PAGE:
Chess-playing Londoner reveals his plans for computers "that think"
Two weeks ago, I had the pleasure of spending a few hours in the company of a man who, though not at the moment a household name, is likely to be one of the most important figures in the way the world of computer technology develops in the next 20 years.
My film of the interview is being broadcast tonight on Newsnight (though not the bit, thankfully, where he humiliates me at chess).
Demis Hassabis is the founder and chief executive of Deep Mind, the artificial intelligence business bought by Google for £400m at the start of the year.
He is also a chess master (so maybe my crashing loss to him was not such a humiliation), the developer behind some of the biggest games of the 1990s including Theme Park, and the Usain Bolt of the annual Mind Sports Olympiad, an event where now apparently even his children are starting to impress.
His day job is now looking at how artificial intelligence (AI in shorthand) will develop our understanding of data and the way computers make sense of the world around us.
Demis - it would seem odd to call him Mr Hassabis given that he wears t-shirts and looks a bit like your classic Silicon Valley entrepreneur explains AI by way of Deep Blue.
You'll remember, that was the computer that famously beat chess master Garry Kasparov in 1997.
But as Demis points out, Deep Blue was very good at chess because it was programmed to be. It couldn't, however, play noughts and crosses.
Artificial intelligence is about changing that.
It is about enabling computers to "learn" and understand vast swathes of data for example on climate change, health or economics beyond the capacity of the unaided human mind. And then to be able to apply what it has learnt to other fields.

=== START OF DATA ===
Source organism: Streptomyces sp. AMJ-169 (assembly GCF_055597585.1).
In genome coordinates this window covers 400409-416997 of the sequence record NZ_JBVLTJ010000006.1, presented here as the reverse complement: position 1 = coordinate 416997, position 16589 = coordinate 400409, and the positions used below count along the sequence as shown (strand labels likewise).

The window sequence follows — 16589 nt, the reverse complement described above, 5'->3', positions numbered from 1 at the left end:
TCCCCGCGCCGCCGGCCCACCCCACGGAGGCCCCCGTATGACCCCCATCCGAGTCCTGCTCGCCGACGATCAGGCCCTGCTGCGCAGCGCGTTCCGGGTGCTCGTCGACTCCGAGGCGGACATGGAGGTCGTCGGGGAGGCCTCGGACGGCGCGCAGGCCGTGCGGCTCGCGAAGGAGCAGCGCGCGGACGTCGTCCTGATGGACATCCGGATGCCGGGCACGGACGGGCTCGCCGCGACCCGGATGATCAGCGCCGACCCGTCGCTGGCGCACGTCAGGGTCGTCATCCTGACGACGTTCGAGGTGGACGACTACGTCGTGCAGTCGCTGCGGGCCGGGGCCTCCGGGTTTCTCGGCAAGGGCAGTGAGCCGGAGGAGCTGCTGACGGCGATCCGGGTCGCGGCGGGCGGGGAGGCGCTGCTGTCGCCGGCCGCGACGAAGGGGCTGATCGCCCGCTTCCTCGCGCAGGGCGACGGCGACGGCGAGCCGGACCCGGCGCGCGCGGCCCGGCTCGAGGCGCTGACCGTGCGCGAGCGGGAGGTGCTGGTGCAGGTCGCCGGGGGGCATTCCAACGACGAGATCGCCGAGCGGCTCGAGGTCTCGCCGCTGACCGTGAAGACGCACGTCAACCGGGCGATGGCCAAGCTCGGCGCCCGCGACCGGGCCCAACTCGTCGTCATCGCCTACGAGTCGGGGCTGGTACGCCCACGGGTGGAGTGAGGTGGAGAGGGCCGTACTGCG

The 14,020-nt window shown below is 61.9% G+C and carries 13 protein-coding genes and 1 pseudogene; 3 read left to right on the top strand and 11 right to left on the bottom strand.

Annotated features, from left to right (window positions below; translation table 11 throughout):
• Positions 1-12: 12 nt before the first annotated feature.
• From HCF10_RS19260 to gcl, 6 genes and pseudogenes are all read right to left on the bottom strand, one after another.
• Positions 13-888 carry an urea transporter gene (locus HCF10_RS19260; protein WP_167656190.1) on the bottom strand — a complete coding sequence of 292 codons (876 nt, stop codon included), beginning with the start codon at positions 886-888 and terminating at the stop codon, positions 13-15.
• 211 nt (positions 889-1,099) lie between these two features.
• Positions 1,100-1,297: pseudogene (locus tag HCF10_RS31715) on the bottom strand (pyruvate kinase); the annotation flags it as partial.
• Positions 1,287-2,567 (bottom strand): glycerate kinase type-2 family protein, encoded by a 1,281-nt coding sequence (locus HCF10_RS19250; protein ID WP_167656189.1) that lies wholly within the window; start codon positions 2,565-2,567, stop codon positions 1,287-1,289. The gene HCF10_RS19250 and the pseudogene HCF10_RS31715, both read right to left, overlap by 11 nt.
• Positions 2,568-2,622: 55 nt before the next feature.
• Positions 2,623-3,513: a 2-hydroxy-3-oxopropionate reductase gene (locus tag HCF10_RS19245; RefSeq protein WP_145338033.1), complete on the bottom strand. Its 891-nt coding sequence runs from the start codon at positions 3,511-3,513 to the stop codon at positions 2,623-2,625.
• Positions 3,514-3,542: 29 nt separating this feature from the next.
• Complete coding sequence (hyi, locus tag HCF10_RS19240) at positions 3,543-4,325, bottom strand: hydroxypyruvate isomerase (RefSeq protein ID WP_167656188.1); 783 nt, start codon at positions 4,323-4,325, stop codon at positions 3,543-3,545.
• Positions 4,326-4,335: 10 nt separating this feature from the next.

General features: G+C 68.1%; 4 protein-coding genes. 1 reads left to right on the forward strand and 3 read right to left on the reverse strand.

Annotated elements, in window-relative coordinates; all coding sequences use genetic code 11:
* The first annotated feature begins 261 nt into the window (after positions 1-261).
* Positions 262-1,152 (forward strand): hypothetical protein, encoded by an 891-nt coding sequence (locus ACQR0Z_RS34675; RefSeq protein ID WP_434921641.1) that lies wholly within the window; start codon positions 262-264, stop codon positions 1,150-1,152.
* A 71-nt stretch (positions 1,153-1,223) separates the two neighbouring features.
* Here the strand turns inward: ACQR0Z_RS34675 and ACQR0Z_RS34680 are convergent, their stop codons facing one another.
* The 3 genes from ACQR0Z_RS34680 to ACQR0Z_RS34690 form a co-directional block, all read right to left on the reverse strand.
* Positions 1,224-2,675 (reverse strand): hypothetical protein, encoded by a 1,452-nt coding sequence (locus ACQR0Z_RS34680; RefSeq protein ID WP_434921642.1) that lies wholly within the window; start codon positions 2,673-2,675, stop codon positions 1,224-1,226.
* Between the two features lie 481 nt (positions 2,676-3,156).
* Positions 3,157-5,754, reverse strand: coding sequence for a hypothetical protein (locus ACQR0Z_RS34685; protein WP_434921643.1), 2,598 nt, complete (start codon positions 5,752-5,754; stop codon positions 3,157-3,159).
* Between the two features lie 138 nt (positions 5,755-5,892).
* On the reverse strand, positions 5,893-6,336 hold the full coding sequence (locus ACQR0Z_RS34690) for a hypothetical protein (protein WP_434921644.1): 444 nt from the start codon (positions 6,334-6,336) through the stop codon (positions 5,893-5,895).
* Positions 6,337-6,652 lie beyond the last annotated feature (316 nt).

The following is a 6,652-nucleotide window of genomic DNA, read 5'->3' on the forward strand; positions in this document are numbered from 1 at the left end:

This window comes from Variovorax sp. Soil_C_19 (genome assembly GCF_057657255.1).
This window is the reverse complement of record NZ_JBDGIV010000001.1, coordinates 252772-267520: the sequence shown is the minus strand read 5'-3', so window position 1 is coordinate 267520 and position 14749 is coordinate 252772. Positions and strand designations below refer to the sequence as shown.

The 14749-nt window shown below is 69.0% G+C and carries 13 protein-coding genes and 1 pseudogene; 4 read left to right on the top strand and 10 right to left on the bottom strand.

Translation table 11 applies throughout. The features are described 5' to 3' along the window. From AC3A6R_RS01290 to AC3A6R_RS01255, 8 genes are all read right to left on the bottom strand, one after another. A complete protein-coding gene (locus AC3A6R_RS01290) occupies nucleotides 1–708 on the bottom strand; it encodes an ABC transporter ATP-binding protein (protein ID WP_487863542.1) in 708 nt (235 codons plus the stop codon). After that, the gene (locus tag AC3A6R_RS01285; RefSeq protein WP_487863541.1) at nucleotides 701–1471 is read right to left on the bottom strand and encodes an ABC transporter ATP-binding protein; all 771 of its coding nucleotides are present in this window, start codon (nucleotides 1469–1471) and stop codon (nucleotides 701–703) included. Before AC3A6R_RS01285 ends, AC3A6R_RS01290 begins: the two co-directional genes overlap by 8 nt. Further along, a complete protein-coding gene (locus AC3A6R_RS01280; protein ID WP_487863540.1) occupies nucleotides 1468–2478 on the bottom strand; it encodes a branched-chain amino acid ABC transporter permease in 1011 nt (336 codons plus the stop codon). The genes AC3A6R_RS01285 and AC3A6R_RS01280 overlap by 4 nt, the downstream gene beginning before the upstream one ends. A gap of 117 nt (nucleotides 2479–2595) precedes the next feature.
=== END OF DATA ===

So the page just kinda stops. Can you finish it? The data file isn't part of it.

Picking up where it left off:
The development of such "thinking computers" is of course fraught with difficulty. One only has to think of the possible military applications to get a sense of that.
And Terminator is a film we all remember well.
Demis reveals to me that he is well aware of the concerns. So aware, that Google is setting up an ethics committee to look at the possible implications of artificial intelligence.
In a similar way to health research, where this work goes will become of vital importance in the next 20 years.
Google has already said that it will not engage in military research. Demis said that this commitment was one of the reasons he agreed to sell Deep Mind to them.
Regulatory oversight by governments will also surely be necessary. This cannot simply be left to the companies themselves to police what they are doing.
At some point, this will be a major public debate. For so important an issue it is all rather sotto voce at the moment. It is time governments and other interested bodies started focusing.